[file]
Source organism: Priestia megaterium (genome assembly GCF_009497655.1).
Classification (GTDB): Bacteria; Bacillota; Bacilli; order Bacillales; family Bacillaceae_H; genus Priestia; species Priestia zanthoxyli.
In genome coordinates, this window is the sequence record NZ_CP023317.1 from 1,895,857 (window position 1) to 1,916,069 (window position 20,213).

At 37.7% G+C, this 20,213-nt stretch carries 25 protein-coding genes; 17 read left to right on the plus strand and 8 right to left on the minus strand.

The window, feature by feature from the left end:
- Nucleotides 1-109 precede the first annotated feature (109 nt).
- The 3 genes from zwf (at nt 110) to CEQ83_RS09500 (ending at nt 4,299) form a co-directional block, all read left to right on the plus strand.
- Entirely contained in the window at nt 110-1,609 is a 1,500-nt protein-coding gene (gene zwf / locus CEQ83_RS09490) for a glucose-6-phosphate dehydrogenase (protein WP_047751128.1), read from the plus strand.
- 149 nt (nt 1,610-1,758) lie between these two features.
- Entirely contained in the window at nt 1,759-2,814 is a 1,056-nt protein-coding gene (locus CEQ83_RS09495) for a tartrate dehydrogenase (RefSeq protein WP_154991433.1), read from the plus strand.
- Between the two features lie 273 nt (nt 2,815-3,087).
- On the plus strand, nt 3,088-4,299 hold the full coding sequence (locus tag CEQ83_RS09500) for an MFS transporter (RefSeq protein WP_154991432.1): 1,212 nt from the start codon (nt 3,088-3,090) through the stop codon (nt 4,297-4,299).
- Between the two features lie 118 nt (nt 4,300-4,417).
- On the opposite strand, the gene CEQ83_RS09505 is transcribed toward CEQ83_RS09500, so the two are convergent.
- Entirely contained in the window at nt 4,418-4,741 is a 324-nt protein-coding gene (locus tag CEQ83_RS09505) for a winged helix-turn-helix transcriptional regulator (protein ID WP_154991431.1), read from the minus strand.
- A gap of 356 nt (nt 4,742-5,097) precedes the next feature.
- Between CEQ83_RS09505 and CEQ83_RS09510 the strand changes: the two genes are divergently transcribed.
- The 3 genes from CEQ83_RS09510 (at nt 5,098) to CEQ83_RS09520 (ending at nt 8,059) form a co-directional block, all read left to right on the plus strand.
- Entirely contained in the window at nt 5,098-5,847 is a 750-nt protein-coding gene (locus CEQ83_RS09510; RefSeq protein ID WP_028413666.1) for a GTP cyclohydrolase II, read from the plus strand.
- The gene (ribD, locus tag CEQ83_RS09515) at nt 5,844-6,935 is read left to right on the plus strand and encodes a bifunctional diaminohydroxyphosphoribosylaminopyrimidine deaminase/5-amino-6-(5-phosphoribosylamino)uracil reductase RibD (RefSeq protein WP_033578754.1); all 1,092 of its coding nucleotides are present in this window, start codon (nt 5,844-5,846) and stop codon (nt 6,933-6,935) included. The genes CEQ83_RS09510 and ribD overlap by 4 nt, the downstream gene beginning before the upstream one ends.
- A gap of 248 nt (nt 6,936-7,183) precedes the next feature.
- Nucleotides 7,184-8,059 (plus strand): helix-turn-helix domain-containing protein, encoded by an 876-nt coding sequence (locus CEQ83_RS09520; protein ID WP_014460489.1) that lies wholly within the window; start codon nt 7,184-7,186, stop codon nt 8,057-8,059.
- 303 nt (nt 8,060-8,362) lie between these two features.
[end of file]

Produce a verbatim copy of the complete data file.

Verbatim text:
Source organism: Priestia megaterium (genome assembly GCF_009497655.1).
Classification (GTDB): Bacteria; Bacillota; Bacilli; order Bacillales; family Bacillaceae_H; genus Priestia; species Priestia zanthoxyli.
In genome coordinates, this window is the sequence record NZ_CP023317.1 from 1,895,857 (window position 1) to 1,916,069 (window position 20,213).

At 37.7% G+C, this 20,213-nt stretch carries 25 protein-coding genes; 17 read left to right on the plus strand and 8 right to left on the minus strand.

The window, feature by feature from the left end:
- Nucleotides 1-109 precede the first annotated feature (109 nt).
- The 3 genes from zwf (at nt 110) to CEQ83_RS09500 (ending at nt 4,299) form a co-directional block, all read left to right on the plus strand.
- Entirely contained in the window at nt 110-1,609 is a 1,500-nt protein-coding gene (gene zwf / locus CEQ83_RS09490) for a glucose-6-phosphate dehydrogenase (protein WP_047751128.1), read from the plus strand.
- 149 nt (nt 1,610-1,758) lie between these two features.
- Entirely contained in the window at nt 1,759-2,814 is a 1,056-nt protein-coding gene (locus CEQ83_RS09495) for a tartrate dehydrogenase (RefSeq protein WP_154991433.1), read from the plus strand.
- Between the two features lie 273 nt (nt 2,815-3,087).
- On the plus strand, nt 3,088-4,299 hold the full coding sequence (locus tag CEQ83_RS09500) for an MFS transporter (RefSeq protein WP_154991432.1): 1,212 nt from the start codon (nt 3,088-3,090) through the stop codon (nt 4,297-4,299).
- Between the two features lie 118 nt (nt 4,300-4,417).
- On the opposite strand, the gene CEQ83_RS09505 is transcribed toward CEQ83_RS09500, so the two are convergent.
- Entirely contained in the window at nt 4,418-4,741 is a 324-nt protein-coding gene (locus tag CEQ83_RS09505) for a winged helix-turn-helix transcriptional regulator (protein ID WP_154991431.1), read from the minus strand.
- A gap of 356 nt (nt 4,742-5,097) precedes the next feature.
- Between CEQ83_RS09505 and CEQ83_RS09510 the strand changes: the two genes are divergently transcribed.
- The 3 genes from CEQ83_RS09510 (at nt 5,098) to CEQ83_RS09520 (ending at nt 8,059) form a co-directional block, all read left to right on the plus strand.
- Entirely contained in the window at nt 5,098-5,847 is a 750-nt protein-coding gene (locus CEQ83_RS09510; RefSeq protein ID WP_028413666.1) for a GTP cyclohydrolase II, read from the plus strand.
- The gene (ribD, locus tag CEQ83_RS09515) at nt 5,844-6,935 is read left to right on the plus strand and encodes a bifunctional diaminohydroxyphosphoribosylaminopyrimidine deaminase/5-amino-6-(5-phosphoribosylamino)uracil reductase RibD (RefSeq protein WP_033578754.1); all 1,092 of its coding nucleotides are present in this window, start codon (nt 5,844-5,846) and stop codon (nt 6,933-6,935) included. The genes CEQ83_RS09510 and ribD overlap by 4 nt, the downstream gene beginning before the upstream one ends.
- A gap of 248 nt (nt 6,936-7,183) precedes the next feature.
- Nucleotides 7,184-8,059 (plus strand): helix-turn-helix domain-containing protein, encoded by an 876-nt coding sequence (locus CEQ83_RS09520; protein ID WP_014460489.1) that lies wholly within the window; start codon nt 7,184-7,186, stop codon nt 8,057-8,059.
- 303 nt (nt 8,060-8,362) lie between these two features.